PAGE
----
One of the great joys I have in Moldova is afternoon visits of the elderly after a full morning of teaching students.  I make it a high priority every time I go.  Kishinev Bible Church has an elder care ministry that regularly visits over 90 individuals.  It began with visitation to the home bound of those connected to the church, but now has expanded beyond that through word of mouth.  So many living in the numerous high rise Soviet-era flats in Moldova are isolated, lonely…and forgotten.

For me, it’s like stepping back into history.  These are individuals who have lived through  World War II, Stalin and Soviet communism.  They talk about the hardness of life, enduring frozen work camps in Siberia, hiding in bomb shelters, seeing their homes destroyed or seized.  One 90 year old woman I visited on this trip had been a spy for the Russian army.  She injured her back on a final parachute training jump.  Her team of 12 were all killed by the Nazis soon afterward on a mission to which she had been assigned.

I visited another fascinating woman on my final day.  This 80 year old had a contagious wit about her that was only accentuated by her Russian dialogue (the head of the church’s visitation ministry was there to translate for me).  She was born in Moscow and had been a professor of literature.  I asked her about her favorite writer.  With great excitement she said, “Alexander Sergeyevich Pushkin!”  She promptly and proudly displayed one of his volumes.


Pushkin, born in Moscow in 1799, was a playwright, novelist and poet. He died at the age of 37 from a gunshot wound received fighting a duel over the honor of his wife.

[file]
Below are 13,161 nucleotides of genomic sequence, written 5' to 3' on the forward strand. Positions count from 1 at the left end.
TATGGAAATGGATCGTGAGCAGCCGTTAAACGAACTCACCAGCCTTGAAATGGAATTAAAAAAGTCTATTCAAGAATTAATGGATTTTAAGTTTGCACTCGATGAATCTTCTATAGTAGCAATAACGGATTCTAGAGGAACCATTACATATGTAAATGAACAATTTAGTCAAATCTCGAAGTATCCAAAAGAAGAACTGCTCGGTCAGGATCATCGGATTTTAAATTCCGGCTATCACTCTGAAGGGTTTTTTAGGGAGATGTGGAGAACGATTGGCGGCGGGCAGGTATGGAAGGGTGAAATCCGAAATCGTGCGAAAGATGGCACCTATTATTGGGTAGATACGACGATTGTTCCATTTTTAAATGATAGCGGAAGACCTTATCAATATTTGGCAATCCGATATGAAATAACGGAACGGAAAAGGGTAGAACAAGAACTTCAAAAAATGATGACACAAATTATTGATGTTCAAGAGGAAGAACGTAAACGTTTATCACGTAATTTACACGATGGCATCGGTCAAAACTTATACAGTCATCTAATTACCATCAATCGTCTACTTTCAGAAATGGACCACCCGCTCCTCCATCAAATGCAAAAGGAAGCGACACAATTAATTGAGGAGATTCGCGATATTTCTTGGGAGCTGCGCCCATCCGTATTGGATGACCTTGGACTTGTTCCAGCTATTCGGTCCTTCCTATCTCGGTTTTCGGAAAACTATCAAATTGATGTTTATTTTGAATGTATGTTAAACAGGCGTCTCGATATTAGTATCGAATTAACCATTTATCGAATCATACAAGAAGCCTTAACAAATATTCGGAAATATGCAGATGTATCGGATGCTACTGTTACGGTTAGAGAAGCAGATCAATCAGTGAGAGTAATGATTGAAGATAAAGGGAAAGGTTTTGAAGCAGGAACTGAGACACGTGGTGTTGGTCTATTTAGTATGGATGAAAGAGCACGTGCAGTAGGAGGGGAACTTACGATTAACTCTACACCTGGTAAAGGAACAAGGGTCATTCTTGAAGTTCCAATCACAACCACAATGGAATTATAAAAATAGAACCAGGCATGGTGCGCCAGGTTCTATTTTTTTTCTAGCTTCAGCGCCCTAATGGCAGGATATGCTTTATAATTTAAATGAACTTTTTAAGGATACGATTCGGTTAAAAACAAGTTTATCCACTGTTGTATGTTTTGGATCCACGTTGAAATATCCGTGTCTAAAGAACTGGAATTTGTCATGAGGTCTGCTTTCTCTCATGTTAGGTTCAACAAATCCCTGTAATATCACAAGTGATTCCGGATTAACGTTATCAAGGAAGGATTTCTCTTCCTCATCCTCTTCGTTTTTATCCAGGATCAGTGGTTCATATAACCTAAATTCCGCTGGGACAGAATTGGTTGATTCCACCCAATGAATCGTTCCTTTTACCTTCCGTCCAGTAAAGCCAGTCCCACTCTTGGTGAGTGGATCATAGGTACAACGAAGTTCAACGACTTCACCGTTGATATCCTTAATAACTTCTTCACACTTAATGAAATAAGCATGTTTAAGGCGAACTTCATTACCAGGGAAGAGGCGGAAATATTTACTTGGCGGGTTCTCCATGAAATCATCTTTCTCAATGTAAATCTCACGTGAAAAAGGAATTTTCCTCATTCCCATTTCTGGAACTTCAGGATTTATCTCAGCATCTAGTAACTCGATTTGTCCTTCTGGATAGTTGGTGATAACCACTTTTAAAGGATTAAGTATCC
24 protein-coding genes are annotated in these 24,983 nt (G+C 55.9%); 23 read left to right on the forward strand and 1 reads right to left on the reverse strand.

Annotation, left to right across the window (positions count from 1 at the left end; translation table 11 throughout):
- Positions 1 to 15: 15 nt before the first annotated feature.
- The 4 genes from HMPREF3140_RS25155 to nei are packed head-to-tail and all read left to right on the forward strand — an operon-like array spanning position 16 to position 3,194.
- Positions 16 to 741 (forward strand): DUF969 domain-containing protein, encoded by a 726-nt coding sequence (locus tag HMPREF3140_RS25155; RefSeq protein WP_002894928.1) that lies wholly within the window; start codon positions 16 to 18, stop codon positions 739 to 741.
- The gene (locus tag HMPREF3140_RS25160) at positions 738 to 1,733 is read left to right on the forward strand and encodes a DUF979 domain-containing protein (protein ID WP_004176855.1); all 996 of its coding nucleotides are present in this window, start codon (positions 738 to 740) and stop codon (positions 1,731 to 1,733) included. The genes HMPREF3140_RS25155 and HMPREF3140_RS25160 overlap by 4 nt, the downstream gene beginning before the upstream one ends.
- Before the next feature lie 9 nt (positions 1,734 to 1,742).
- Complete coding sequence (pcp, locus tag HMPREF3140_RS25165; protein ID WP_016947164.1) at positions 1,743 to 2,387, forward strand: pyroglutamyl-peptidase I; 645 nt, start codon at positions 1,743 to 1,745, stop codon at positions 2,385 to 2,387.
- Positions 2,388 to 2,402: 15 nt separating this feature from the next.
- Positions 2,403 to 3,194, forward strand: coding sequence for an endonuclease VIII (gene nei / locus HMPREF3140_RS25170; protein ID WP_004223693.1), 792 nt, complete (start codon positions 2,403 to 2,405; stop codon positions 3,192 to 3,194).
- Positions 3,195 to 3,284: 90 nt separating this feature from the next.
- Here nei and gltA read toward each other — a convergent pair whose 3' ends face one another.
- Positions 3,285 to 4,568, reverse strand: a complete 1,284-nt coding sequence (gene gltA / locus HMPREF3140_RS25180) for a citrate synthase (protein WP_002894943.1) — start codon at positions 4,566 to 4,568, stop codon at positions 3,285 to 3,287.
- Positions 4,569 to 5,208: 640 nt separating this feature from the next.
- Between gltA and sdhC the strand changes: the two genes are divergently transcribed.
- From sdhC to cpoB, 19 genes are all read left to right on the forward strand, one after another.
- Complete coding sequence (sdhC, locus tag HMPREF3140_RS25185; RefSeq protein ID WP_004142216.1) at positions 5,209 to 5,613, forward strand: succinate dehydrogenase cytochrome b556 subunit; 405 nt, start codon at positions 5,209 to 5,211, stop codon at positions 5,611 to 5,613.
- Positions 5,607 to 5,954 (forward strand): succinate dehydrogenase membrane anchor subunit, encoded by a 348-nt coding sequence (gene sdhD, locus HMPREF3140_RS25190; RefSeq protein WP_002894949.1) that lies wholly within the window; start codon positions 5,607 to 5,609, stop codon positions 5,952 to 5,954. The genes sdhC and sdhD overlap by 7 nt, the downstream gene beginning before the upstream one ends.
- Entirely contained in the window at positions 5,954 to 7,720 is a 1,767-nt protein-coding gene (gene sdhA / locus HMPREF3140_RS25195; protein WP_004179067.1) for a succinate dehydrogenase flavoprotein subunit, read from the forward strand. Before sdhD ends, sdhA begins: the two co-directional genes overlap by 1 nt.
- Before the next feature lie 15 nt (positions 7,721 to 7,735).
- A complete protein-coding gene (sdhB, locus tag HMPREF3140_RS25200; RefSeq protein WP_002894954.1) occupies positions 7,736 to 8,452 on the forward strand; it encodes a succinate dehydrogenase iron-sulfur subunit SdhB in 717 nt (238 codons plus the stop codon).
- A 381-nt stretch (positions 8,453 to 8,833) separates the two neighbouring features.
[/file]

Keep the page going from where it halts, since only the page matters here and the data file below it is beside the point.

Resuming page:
I asked her if she could recite one of his poems…she immediately stood up and treated me to an amazing performance of several that she loved most. There was something about hearing Pushkin in Russian that stirred my soul.

She then did an encore from the poetry of Andrei Dementyev…and one from Mikhail Lermontov for good measure!

She talked with me about her grandfather (pictured second from the left in the photo below) who served in the Russian army under Tsar Nicholas II. Fascinating stuff!


As a result of the visitation ministry, she has recently begun attending the church. I hope that one day soon she will be reciting the Scriptures as passionately as she recited Pushkin.

As I left that day, she presented me with this small volume of poetry with a handwritten note on the inside cover (I’m going to have to expand my Russian vocabulary beyond the six words I know!). She said she hoped I wouldn’t forget her. I haven’t.


These visits for me, bring into bold application James 1:27, “Religion that is pure and undefiled before God, the Father, is this: to visit orphans and widows…”.

Written by Rick Pierson, Executive Director of CompassGlobal

New Creations: Part Three

Rick continues his reflections on his recent trip to Moldova. You can read part one here and part two here.

An assignment I required for my class was to write on one of the five main sacrifices in Leviticus.  One of my students chose the peace offering found in Leviticus 3 and 7.  The following is a portion of life application he discovered from his study.  He wrote:

“By His mercy and grace, through His death on the cross and the resurrection on the third day, He rescued me from God’s wrath and the slavery of sin, to make me an agent of righteousness.